A ZSL Scientist Helped Unearth a New Species of Giant Rat as Part of an Expedition to a Remote Rainforest in Papua New Guinea

Alanna Maltby, a bat expert in ZSL’s Institute of Zoology, joined the BBC's Natural History Unit on the trek that found the 1.5kg, long Bosavi Woolly Rat. The new rodent measures 82cm from nose to tail, making it one of the biggest rats in the world – as big as a domestic cat.

London, United Kingdom, September 15, 2009 --(PR.com)-- The find was made in the crater of the extinct volcano Mount Bosavi while filming for the Lost Land Of The Volcano, the third in a series of BBC One expeditions to remote jungles.

The team explored little-known and unprotected parts of rainforest searching for new and barely known wildlife. The Bosavi crater is 4km wide with walls up to 1km high, trapping the creatures inside a lost world.

The rat is silvery grey and the name woolly is due to its dense fur. The animal's teeth suggest it has a largely vegetarian diet and probably builds nests in either tree hollows or underground.

Dr Kristofer Helgen, Smithsonian biologist, and wildlife cameraman Gordon Buchanan, were first on the scene, when the rat was found by a tracker from the Kasua tribe that lives outside the crater.

Dr Helgen said: "This is the one of the world's largest rats. It is a true rat, related to the same kind you find in the city sewers, but a heck of a lot bigger."
Gordon added: "I had a cat and it was about the same size of this rat. This rat was incredibly tame. It just sat next to me nibbling on a piece of leaf. It won't have seen a human being before. This crater of Mount Bosavi really is the lost world."

Papua New Guinea is famous for the number and diversity of the rats and mice that inhabit the island. More than 57 species of true "Murid" rats and mice can be found on the tropical island.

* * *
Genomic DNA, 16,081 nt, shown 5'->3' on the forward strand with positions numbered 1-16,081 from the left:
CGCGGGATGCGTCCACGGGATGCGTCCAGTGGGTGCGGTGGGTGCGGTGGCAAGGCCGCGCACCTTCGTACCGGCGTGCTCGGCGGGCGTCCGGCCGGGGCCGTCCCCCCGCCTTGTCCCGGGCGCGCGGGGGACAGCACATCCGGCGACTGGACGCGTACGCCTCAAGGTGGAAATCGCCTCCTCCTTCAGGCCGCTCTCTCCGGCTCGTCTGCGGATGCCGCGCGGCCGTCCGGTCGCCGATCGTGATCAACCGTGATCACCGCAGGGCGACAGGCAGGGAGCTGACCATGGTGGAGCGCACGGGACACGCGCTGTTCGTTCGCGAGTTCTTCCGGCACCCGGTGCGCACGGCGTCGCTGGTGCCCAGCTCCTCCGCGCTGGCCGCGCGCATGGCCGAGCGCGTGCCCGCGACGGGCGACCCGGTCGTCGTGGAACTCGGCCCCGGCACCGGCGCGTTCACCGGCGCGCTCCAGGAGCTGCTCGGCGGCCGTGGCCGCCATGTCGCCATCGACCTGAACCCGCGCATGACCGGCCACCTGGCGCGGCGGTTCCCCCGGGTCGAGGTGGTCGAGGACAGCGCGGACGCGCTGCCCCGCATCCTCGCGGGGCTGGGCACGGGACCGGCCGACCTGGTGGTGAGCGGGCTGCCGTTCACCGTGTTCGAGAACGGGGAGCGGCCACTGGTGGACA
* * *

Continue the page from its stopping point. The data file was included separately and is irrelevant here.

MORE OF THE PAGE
Dr Helgen has identified it as a new subspecies in a group of strange marsupials known as cuscuses, saying: "Long ago, it was isolated on this volcano and has become something unique to Bosavi. I travel the world looking for mammals in many different places, but to find something of this size for the first time is a cause for major celebration."

This scientific expedition also found approximately 40 other new species, which are at various stages of being verified. These include a camouflaged gecko, a fanged frog and a fish called the Henamo Grunter – named because it makes grunting noises from its swim bladder.

Lost Land Of The Volcano starts Tuesday 8 September 2009 at 9.00pm on BBC One.

Founded in 1826, the Zoological Society of London (ZSL) is an international scientific, conservation and educational charity: our key role is the conservation of animals and their habitats. The Society runs ZSL London Zoo and ZSL Whipsnade Zoo, carries out scientific research at the Institute of Zoology and is actively involved in field conservation overseas. For further information please visit www.zsl.org.

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